It's the 'foot in the door' - once your on this side of it, it's up to what you do with it.. Once your in, script your job to make life easier for you, while also doing everything 100% with out failure (assuming your scripts aren't full of bugs) - you will get promoted into another position - or simply ensure that you keep your job. If you don't get promoted, jump jobs - its basically ALL experience that gets you the higher end positions, nothing else, certs help with the bigger companies, smaller ones (where I prefer) want experience more than anything. Jumping jobs, ensures you get the varied experience. Multiple steady jobs as a sys admin, could land you the Sr Sys Admin in a smaller company.
Also, don't stop with just installing systems on new hardware, thats easy - try to get your hands on the 'old' stuff that barely works, and I'm talking Pentiums - nothing in the last decade. back when I was a teenager, my mom was given around a dozen plus systems for a project she was working on, she tasked me with seeing what worked and what could be done with them. I was able to get around 7 systems fully working, only some had no drives. Between them all, I got into networking (obviously), diskless nodes, DNS, various services, the kernel/modules/configurations, etc.., etc.. Because the amount of resources I had to work with was very limited, I had to really do my homework to get everything going AND usable. A few years later, my first 'good' job I scored because I knew what some strange boot codes from LILO were when simply no one else did, and I could get the critical systems going again (I was contract initially) - I only knew that info from the countless issues I ran into on that old hardware, and getting it all working.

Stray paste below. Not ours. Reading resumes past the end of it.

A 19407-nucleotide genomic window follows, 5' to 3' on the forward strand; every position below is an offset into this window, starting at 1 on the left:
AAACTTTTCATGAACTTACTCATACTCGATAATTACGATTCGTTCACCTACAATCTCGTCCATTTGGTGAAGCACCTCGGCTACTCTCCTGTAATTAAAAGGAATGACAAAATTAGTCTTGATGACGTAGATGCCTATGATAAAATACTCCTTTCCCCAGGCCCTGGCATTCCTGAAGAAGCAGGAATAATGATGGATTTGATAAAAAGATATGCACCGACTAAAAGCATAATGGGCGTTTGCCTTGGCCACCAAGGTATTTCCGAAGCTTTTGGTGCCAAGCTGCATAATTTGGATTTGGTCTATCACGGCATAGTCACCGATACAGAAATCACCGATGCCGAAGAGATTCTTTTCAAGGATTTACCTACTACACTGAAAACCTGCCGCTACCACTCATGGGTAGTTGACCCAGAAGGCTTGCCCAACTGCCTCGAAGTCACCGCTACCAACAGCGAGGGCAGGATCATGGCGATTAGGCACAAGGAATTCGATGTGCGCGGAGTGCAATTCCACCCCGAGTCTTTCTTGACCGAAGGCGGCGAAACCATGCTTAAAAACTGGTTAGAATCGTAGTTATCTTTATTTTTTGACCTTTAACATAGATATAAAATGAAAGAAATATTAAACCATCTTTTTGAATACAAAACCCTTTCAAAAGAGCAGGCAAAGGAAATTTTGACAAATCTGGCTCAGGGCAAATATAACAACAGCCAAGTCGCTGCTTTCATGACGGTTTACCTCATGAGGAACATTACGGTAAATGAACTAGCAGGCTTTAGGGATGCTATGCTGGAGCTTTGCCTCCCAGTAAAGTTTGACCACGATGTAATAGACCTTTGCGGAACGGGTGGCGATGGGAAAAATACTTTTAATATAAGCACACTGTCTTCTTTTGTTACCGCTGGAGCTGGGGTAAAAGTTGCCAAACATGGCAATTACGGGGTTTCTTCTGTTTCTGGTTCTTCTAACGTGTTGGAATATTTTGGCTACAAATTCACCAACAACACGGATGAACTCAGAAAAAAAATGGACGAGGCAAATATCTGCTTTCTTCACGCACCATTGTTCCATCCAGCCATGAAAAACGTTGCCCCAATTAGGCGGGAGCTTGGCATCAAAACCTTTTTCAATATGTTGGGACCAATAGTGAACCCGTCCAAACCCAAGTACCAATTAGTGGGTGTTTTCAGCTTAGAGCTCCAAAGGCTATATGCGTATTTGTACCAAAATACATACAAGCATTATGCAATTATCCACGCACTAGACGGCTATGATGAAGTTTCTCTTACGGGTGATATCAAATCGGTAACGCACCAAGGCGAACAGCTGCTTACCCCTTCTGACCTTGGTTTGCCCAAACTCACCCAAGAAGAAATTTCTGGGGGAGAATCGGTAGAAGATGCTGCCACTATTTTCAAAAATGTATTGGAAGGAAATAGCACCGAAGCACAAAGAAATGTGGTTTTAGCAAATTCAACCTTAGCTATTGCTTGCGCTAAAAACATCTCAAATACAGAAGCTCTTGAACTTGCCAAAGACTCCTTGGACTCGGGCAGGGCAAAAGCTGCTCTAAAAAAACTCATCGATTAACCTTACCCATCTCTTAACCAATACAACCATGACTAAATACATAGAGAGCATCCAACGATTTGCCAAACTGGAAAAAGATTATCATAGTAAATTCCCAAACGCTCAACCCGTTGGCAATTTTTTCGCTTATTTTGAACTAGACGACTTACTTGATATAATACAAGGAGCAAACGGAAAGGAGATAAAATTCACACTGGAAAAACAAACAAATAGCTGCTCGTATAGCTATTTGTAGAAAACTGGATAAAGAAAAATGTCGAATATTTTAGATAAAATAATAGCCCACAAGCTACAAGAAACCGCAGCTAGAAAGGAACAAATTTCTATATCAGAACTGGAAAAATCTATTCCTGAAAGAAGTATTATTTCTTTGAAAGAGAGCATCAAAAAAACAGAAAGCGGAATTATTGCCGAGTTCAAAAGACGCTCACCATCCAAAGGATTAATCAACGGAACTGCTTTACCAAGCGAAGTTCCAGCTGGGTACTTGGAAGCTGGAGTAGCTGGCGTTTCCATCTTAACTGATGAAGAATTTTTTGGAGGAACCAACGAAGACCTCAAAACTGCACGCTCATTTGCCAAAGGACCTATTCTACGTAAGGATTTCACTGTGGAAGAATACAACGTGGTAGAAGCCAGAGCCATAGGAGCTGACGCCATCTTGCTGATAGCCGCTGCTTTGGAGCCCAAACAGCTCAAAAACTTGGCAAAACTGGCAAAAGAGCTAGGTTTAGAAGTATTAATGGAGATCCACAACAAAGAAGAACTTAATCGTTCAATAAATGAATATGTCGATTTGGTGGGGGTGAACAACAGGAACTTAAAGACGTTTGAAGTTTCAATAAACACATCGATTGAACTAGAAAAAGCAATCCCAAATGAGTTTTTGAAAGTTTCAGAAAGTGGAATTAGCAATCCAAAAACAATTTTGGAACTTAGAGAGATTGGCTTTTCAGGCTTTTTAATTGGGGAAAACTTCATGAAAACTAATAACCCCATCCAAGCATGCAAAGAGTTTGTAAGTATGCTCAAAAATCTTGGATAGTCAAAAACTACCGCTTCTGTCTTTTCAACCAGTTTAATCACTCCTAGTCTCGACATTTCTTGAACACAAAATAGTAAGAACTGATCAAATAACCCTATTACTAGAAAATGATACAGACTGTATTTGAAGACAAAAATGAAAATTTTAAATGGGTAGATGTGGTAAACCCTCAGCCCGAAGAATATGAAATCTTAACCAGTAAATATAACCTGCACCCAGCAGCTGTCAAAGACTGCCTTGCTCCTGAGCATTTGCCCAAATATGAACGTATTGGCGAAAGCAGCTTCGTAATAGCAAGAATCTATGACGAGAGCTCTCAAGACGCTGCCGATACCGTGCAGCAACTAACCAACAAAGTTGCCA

When it comes to your employer verifying that you can walk the walk, and not just talk the talk - it's done one of two ways, and sometimes both - they will either verify from word of mouth (previous employer/references) or during your 30 day/3month 'probation' period.